Age-dependent functional crosstalk between cardiac fibroblasts and cardiomyocytes in a 3D engineered cardiac tissue.
Complex heterocellular interactions between cardiomyocytes and fibroblasts in the heart involve their bidirectional signaling via cell-cell contacts, paracrine factors, and extracellular matrix (ECM). These interactions vary with heart development and pathology leading to changes in cardiac structure and function. Whether cardiac fibroblasts of different ages interact differentially with cardiomyocytes to distinctly impact their function remains unknown. Here, we explored the direct structural and functional effects of fetal and adult cardiac fibroblasts on cardiomyocytes using a tissue-engineered 3D co-culture system. We show that the age of cardiac fibroblasts is a strong determinant of the structure, function, and molecular properties of co-cultured tissues. In particular, in vitro expanded adult, but not fetal, cardiac fibroblasts significantly deteriorated electrical and mechanical function of the co-cultured cardiomyocytes, as evidenced by slower action potential conduction, prolonged action potential duration, weaker contractions, higher tissue stiffness, and reduced calcium transient amplitude. This functional deficit was associated with structural and molecular signatures of pathological remodeling including fibroblast proliferation, interstitial collagen deposition, and upregulation of pro-fibrotic markers. Our studies imply critical roles of the age of supporting cells in engineering functional cardiac tissues and provide a new physiologically relevant in vitro platform to investigate influence of heterocellular interactions on cardiomyocyte function, development, and disease.Previous studies have shown that cardiomyocytes and fibroblasts in the heart interact through direct contacts, paracrine factors, and matrix-mediated crosstalk. However, whether cardiac fibroblasts of different ages distinctly impact cardiomyocyte function remains elusive. We employed a tissue-engineered hydrogel-based co-culture system to study interactions of cardiomyocytes with fetal or adult cardiac fibroblasts. We show that the age of cardiac fibroblasts is a strong determinant of the structure, function, and molecular properties of engineered cardiac tissues and that key features of fibrotic myocardium are replicated by supplementing cardiomyocytes with expanded adult but not fetal fibroblasts. These findings relate to implantation of stem cell-derived cardiomyocytes in adult myocardium and warrant further studies of how age and source of non-myocytes impact cardiac function and maturation.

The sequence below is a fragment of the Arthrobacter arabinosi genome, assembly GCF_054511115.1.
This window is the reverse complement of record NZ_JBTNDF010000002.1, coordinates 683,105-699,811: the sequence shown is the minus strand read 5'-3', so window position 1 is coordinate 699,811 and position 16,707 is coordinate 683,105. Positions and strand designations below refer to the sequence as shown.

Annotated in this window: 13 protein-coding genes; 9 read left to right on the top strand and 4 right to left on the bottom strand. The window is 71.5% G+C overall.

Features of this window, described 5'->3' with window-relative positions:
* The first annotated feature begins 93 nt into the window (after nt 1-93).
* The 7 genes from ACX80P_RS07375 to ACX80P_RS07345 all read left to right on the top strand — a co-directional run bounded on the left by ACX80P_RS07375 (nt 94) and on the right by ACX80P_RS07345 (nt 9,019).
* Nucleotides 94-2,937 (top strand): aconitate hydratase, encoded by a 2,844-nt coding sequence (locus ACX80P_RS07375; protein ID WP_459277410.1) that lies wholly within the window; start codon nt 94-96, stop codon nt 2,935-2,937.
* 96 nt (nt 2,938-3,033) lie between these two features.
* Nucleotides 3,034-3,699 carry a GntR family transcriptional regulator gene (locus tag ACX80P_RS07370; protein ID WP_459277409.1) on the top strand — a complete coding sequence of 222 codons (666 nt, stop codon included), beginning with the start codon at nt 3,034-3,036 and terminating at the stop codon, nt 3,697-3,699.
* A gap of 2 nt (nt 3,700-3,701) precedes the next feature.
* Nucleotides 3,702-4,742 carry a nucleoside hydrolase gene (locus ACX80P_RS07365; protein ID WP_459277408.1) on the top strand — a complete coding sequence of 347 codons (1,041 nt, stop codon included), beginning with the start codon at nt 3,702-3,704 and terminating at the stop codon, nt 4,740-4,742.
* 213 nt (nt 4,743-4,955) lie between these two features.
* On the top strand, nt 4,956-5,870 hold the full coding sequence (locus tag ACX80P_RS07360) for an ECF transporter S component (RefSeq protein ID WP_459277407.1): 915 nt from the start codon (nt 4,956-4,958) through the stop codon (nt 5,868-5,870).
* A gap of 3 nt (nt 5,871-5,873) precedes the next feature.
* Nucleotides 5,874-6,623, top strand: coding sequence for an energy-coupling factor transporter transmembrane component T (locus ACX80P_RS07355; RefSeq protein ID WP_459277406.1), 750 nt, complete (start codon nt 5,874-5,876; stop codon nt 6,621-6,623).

Li, Y; Asfour, H; Bursac, N
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